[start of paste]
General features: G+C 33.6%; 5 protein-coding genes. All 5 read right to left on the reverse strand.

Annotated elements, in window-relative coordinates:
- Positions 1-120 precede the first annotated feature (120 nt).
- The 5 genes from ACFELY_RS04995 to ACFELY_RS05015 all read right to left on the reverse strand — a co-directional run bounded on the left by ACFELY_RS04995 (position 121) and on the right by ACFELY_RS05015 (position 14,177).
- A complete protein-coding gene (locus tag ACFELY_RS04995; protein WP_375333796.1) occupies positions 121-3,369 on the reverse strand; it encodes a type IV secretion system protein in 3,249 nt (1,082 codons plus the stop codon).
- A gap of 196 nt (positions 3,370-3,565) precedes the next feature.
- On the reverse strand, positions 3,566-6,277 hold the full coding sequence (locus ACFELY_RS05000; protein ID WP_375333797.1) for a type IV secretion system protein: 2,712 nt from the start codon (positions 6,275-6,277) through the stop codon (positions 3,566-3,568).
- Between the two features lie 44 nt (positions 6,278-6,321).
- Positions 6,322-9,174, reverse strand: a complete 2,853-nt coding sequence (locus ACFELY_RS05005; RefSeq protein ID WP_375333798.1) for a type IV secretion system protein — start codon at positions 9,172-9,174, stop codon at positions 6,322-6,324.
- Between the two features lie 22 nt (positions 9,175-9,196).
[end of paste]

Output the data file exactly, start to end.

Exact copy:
General features: G+C 33.6%; 5 protein-coding genes. All 5 read right to left on the reverse strand.

Annotated elements, in window-relative coordinates:
- Positions 1-120 precede the first annotated feature (120 nt).
- The 5 genes from ACFELY_RS04995 to ACFELY_RS05015 all read right to left on the reverse strand — a co-directional run bounded on the left by ACFELY_RS04995 (position 121) and on the right by ACFELY_RS05015 (position 14,177).
- A complete protein-coding gene (locus tag ACFELY_RS04995; protein WP_375333796.1) occupies positions 121-3,369 on the reverse strand; it encodes a type IV secretion system protein in 3,249 nt (1,082 codons plus the stop codon).
- A gap of 196 nt (positions 3,370-3,565) precedes the next feature.
- On the reverse strand, positions 3,566-6,277 hold the full coding sequence (locus ACFELY_RS05000; protein ID WP_375333797.1) for a type IV secretion system protein: 2,712 nt from the start codon (positions 6,275-6,277) through the stop codon (positions 3,566-3,568).
- Between the two features lie 44 nt (positions 6,278-6,321).
- Positions 6,322-9,174, reverse strand: a complete 2,853-nt coding sequence (locus ACFELY_RS05005; RefSeq protein ID WP_375333798.1) for a type IV secretion system protein — start codon at positions 9,172-9,174, stop codon at positions 6,322-6,324.
- Between the two features lie 22 nt (positions 9,175-9,196).